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Lights Out

Punch-drunk. That’s what they used to call boxers whose unsteady gait, slowed speech and dazed, confused behavior resembled alcoholic intoxication, later referred to as dementia pugilistica—or boxer’s dementia—by forensic pathologist Harrison S. Martland, in a 1928 article in the Journal of the American Medical Association. Prizefighters including Jack Dempsey, Floyd Patterson and Joe Louis are considered casualties of the syndrome, now called CTE—chronic traumatic encephalopathy—to encompass the consequences of repeated trauma to the head sustained in other sports such as football, ice hockey, and MMA fighting.
__CTE’s latest victim is Patrick “Lights” Leary, the fictional protagonist of the new FX drama Lights Out, played by actor Holt McCallany. A financially strapped ex-heavyweight champ forced to turn debt collector for mobsters, Lights exhibits degenerative symptoms that an MRI confirms as brain damage, and will deal with the diagnosis while trying to keep it secret from his family.
__Dr. Bennet Omalu, a forensic neuropathologist and epidemiologist now chief medical examiner of San Joaquin County, California, coined the term CTE in 2002 after he autopsied the brains of former Pittsburgh Steelers lineman Mike Webster and other ex-NFL stars and found evidence of advanced dementia typical of patients in their 80s or 90s.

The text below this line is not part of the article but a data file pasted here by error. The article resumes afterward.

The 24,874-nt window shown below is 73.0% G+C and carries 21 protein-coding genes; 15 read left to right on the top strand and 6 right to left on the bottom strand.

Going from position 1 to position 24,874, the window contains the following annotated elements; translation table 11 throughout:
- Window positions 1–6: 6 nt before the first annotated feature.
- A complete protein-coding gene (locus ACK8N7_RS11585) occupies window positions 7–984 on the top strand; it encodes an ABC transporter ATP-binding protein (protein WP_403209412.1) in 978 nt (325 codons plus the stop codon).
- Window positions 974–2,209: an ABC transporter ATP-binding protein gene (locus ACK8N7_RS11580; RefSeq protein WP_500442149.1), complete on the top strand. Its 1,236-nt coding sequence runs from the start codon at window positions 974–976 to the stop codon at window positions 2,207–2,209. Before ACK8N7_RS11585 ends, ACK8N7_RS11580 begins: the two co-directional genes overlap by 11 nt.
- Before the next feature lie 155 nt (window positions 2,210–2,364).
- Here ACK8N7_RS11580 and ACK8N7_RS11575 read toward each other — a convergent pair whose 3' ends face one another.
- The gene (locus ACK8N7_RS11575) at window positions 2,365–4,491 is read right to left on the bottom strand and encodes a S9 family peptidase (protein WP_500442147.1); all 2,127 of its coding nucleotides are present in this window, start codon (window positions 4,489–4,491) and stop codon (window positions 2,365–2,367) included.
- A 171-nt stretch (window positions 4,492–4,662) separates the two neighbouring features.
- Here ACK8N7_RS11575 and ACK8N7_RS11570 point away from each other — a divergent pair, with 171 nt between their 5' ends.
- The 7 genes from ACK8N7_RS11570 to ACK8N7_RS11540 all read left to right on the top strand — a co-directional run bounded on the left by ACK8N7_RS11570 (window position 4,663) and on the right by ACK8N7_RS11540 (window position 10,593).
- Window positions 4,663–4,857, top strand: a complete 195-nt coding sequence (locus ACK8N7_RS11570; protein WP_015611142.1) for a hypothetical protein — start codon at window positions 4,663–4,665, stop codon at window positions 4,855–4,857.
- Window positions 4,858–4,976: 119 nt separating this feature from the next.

__“In my opinion, over 95% of football players suffer from it—from the mild to the severe spectrum—and almost 100% of boxers,” says Dr. Omalu, describing how blows to the head impact our brains. “After a while they start accumulating abnormal protein, and those abnormal proteins impair normal interaction between brain cells and impair normal thinking, resulting in a spectrum of symptoms ranging from cognitive impairment, limiting the ability to engage in complex thinking, [to] executive functions like managing money [and] memory loss.
__“They forget the way home or where they put their keys. It’s like early Alzheimer’s,” says Omalu. Other CTE sufferers have manic-depressive episodes, become easily frustrated or enraged, and can become violent, like WWE wrestler Chris Benoit, who killed his wife and child before committing suicide. At 40, he had the brain of an 80-year-old, Omalu’s postmortem confirmed. It’s no surprise that the Nigerian-born author of Play Hard, Die Young: Football Dementia, Depression and Death won’t let his son play contact sports. “Most retired players tell me they wouldn’t have played if they were told they’d be in the state they’re in today,” he says. [bw]





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